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Encopresis

Encopresis

Definition

Encopresis is repeatedly having bowel movements in places other than the toilet after the age when bowel control can normally be expected.

Description

Most children have established bowel control by the time they are four years old. After that age, when they repeatedly have bowel movements in inappropriate places, they may have encopresis. In the United States, encopresis affects 1-2% of children under age 10. About 80% of these are boys.

Encopresis can be either involuntary or voluntary. Involuntary encopresis is related to constipation, passing hard painful feces, and difficult bowel movements. Often children with involuntary encopresis stain their underpants with liquid feces. They are usually unaware that this has happened. Voluntary encopresis is much less common and is associated with behavioral or psychological problems. Both types of encopresis occur most often when the child is awake, rather than at night.

Causes and symptoms

Although a few children experience encopresis because of malformations of the lower bowel and anus or irritable bowel disease, most have no physical problems to explain this disorder. Constipation is present in about 80% of children who experience involuntary encopresis. As feces moves through the large intestine, water is removed. The longer the feces stays in the large intestine, the more water is removed, and the harder the feces becomes. The result can be hard or painful bowel movements. In response, children may start to hold back when they feel the urge to eliminate in order to avoid pain. This starts a cycle of constipation that results in retentive encopresis.

Once elimination is avoided, the bowel becomes full of hard feces. This stretches the large intestine. Eventually the intestine becomes so stretched that liquid feces backed up behind the blockage is able to leak around the hard feces. Children with this type of encopresis do not feel the urge to have a bowel movement and are often surprised when their pants are stained with foul smelling liquid feces. This leakage of feces is called overflow incontinence. Parents sometimes mistake this soiling for diarrhea, because the feces expelled is liquid. Every so often, children with involuntary encopresis may pass large stools, sometimes with volumes big enough to clog the toilet, but the relief this brings is temporary.

Although about 95% of encopresis is involuntary, some children intentionally withhold bowel movements. The American Psychiatric Association (APA) recognizes voluntary encopresis without constipation as a psychological disorder. This disorder is said to occur when a child who has control over his bowel movements chooses to have them in an inappropriate place. The feces is a normal consistency, not hard. Sometimes it is smeared in an obvious place, but it may also be hidden from adults.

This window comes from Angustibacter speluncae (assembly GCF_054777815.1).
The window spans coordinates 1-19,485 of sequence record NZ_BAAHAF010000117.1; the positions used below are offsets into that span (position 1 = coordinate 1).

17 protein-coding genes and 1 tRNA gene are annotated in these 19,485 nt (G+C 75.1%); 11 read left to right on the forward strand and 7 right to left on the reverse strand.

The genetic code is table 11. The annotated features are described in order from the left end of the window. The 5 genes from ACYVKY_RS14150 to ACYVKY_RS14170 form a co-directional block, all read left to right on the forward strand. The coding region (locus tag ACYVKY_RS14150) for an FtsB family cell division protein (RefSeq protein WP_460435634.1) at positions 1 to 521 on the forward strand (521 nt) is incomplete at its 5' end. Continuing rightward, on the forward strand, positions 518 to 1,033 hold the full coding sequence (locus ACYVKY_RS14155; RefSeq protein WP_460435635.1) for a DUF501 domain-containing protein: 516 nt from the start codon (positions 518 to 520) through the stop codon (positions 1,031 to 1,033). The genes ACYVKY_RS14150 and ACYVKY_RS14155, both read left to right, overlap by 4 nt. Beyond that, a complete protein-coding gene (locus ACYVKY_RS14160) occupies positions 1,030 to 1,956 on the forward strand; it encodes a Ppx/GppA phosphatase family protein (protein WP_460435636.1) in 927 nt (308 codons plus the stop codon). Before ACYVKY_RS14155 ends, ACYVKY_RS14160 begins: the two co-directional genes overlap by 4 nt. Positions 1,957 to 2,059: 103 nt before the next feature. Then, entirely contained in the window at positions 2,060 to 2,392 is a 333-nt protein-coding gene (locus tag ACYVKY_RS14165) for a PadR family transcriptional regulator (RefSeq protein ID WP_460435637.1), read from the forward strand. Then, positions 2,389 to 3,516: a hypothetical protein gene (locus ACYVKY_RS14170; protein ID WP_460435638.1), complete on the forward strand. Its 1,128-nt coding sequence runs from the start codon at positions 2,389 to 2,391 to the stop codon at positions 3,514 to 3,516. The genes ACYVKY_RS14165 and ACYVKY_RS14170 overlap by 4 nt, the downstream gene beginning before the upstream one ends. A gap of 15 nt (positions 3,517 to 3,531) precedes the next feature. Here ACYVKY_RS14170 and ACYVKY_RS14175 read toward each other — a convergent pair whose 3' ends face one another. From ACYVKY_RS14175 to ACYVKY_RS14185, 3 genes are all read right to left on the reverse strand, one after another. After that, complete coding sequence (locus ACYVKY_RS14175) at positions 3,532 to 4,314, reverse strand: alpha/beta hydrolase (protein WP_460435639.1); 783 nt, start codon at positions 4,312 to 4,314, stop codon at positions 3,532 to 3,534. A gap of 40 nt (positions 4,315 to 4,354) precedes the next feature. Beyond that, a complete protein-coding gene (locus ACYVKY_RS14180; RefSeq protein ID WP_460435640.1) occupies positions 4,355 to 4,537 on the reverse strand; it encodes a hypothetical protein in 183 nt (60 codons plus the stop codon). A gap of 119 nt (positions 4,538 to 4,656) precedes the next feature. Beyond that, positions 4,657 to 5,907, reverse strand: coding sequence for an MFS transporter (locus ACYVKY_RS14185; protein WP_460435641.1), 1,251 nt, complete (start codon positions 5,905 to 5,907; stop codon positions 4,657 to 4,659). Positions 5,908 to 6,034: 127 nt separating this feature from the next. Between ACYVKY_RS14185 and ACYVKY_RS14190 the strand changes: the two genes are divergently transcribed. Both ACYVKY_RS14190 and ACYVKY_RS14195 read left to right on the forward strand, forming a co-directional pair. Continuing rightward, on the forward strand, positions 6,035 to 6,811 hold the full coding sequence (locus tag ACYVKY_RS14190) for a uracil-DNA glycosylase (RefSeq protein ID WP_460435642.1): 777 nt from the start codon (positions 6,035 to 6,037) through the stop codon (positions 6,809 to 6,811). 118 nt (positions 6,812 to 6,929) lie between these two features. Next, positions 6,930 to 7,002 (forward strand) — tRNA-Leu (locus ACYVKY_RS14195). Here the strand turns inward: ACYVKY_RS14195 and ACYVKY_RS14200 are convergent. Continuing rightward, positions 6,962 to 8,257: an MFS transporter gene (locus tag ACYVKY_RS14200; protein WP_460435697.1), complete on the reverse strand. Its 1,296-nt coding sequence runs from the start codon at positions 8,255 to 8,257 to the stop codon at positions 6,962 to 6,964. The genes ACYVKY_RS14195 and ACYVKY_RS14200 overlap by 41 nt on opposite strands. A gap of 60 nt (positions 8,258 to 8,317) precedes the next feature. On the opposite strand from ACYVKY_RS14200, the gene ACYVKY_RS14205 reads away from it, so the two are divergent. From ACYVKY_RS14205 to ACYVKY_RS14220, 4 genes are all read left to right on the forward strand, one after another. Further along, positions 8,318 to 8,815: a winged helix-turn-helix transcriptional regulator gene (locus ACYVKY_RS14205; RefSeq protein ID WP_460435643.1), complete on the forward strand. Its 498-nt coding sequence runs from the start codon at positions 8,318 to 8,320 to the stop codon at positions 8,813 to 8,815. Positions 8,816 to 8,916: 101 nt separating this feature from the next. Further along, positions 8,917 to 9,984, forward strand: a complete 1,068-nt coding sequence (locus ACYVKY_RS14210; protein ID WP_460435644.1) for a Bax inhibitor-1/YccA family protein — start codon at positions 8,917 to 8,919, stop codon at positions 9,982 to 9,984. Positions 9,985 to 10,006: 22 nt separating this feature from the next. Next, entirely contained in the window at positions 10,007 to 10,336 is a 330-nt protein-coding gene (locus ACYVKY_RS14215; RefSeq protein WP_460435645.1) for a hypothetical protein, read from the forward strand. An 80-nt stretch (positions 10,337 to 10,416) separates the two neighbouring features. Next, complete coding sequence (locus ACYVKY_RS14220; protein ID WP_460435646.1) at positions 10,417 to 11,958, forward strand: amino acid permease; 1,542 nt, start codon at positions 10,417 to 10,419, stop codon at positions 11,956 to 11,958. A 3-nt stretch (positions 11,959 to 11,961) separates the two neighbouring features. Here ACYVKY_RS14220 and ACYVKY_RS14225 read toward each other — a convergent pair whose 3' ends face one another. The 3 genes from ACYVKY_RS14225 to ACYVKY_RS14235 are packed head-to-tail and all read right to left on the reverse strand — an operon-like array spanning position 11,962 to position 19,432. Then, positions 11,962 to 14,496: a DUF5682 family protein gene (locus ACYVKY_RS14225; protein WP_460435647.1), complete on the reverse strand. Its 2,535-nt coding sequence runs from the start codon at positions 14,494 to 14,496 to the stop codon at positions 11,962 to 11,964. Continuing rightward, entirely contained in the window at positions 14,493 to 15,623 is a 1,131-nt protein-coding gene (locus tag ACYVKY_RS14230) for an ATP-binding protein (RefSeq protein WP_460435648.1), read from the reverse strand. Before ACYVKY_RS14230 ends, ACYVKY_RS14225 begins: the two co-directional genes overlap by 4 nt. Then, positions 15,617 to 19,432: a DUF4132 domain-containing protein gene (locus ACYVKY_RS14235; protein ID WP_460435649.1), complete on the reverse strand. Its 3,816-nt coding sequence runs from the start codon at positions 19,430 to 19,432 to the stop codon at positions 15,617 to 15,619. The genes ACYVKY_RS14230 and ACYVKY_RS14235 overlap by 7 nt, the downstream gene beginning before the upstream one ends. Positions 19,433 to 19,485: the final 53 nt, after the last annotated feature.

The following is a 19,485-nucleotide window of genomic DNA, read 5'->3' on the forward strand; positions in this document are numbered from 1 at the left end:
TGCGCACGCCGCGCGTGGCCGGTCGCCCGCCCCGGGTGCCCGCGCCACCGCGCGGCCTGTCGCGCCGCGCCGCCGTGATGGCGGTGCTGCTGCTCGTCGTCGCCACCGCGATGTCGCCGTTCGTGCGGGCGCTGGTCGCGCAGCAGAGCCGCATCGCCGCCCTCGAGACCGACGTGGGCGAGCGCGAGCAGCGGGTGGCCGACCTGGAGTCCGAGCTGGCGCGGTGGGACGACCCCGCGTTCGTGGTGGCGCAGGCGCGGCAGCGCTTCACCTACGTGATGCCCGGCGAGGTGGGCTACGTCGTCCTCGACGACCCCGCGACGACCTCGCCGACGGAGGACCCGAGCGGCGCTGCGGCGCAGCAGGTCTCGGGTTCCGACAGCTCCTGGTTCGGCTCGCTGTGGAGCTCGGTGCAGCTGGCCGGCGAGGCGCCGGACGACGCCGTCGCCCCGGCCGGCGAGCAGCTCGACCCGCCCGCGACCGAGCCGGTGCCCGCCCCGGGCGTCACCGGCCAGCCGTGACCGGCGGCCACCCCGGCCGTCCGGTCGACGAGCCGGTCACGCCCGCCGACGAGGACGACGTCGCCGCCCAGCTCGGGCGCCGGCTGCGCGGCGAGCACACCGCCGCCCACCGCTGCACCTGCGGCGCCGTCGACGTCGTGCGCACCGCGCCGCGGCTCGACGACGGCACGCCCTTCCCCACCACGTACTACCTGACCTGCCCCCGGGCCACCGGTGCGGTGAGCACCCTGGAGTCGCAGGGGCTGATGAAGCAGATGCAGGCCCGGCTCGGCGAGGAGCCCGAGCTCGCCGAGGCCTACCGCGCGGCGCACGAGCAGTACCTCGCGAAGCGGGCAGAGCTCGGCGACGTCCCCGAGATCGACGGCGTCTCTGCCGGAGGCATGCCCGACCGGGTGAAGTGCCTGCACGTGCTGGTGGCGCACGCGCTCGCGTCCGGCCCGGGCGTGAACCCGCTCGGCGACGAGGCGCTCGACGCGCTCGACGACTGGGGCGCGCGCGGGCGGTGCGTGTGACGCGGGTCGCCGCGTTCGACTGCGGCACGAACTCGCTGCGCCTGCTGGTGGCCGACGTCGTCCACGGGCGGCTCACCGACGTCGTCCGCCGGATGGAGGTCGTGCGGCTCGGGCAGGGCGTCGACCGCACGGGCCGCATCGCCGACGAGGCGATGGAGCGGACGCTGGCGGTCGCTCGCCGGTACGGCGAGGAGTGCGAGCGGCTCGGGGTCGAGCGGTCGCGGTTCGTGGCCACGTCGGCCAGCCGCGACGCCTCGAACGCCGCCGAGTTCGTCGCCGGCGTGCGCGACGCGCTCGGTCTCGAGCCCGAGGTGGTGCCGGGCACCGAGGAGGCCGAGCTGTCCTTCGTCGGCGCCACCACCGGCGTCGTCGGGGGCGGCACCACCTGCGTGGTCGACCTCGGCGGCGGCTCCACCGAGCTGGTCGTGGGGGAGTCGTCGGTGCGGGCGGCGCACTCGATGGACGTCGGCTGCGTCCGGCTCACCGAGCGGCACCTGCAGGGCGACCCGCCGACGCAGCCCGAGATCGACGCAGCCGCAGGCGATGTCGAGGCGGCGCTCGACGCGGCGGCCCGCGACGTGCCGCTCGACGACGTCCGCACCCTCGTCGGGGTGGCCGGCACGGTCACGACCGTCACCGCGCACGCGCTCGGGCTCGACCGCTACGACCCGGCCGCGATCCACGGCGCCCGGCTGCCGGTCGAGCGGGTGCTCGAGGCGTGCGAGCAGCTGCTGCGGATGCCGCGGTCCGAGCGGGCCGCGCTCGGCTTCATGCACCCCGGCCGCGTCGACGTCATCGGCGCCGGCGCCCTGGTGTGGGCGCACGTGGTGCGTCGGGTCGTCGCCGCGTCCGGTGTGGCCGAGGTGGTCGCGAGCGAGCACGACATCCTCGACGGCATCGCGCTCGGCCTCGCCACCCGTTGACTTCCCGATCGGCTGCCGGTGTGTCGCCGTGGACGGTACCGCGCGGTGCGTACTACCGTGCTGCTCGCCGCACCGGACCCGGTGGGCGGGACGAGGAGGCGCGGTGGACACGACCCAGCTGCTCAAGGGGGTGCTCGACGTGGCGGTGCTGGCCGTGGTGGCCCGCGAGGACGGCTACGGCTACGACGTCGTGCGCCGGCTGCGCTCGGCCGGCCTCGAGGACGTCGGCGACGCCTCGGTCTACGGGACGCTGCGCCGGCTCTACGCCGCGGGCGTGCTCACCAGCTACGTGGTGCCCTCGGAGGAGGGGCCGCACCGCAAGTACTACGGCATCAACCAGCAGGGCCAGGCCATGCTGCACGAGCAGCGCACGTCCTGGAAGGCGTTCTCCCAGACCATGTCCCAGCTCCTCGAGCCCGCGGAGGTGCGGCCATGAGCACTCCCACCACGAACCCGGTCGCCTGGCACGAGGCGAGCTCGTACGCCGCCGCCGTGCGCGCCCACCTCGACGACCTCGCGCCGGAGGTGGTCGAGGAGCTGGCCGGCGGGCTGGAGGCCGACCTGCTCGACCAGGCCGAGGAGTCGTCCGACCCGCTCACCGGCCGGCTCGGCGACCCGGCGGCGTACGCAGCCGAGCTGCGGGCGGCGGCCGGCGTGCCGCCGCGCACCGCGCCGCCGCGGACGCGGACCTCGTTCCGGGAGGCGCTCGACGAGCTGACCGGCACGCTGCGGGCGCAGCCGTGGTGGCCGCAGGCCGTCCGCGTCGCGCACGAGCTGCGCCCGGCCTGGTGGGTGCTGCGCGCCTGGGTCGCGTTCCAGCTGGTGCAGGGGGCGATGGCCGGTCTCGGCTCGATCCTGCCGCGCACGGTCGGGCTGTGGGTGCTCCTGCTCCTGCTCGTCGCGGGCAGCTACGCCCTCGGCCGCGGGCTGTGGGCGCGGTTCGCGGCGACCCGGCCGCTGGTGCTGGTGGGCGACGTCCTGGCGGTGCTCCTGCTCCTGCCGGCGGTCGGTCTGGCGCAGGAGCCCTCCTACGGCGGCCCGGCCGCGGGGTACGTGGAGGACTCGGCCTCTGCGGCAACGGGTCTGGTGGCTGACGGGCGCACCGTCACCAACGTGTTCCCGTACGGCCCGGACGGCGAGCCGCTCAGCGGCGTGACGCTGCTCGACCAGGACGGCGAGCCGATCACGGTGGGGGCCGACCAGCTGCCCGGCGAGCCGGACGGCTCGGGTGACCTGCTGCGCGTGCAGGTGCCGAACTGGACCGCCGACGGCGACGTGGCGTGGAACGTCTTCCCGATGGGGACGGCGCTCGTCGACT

Voluntary encopresis may result from a power struggle between caregivers and the child during toilet training, or the child may have developed an unusual fear of the toilet. It is also associated with oppositional defiant disorder (ODD), conduct disorder, sexual abuse, and high levels of psychological stress. For example, children who were separated from their parents during World War II were reported to have a high rate of encopresis. However, parents and caregivers should be aware that very few children soil intentionally and most do not have a behavioral or psychological problem and should not be punished for their soiling accidents.

Diagnosis

Diagnosis is based primarily on the child's history of inappropriate bowel movements. Physical examinations are almost always normal, except for a mass of hard feces blocking the lower intestine. Other physical causes of soiling, such as illness, reaction to medication, food allergies, and physical disabilities, may also be ruled out through history and a physical examination. In addition, to be diagnosed with encopresis the child must be old enough to establish regular bowel controlusually chronologically and developmentally at least four years of age.

Treatment

The goal of treatment is to establish regular, soft, pain free bowel movements in the toilet. First the physician tries to determine the cause of encopresis, whether physical or psychological. Regardless of the cause, the bowel must be emptied of hard, impacted feces This can be done using an enema, laxatives, and/or stool softeners such as mineral oil. Enemas and laxatives should be used only at a doctor's recommendation.

Next, the child is given stool softeners to keep feces soft and to give the stretched intestine time to shrink back to its normal size. This shrinking process may take several months, during which time stool softeners may need to be used regularly. Children also need two or three regularly scheduled toilet sits daily in an effort to establish consistent bowel habits. These toilet sits are often more effective if done after meals. Maintaining soft, easy-to-pass stools is also important if the child is afraid of the toilet because of past painful bowel movements. A child psychologist or psychiatrist can suggest treatment for the rare child with serious behavioral problems such as smearing or hiding feces.

Alternative treatment

Many herbal stool softeners and laxatives are available as both tablets and liquids. Psyllium, the seed of several plants of the genus Plantago is one of the most effective. Other natural remedies for constipation include castor seed oil (Ricinus communis ), senna (Cassia senna or Senna alexandrina ), and dong quai Angelica polymorpha or Angelica sinensis ).

Prognosis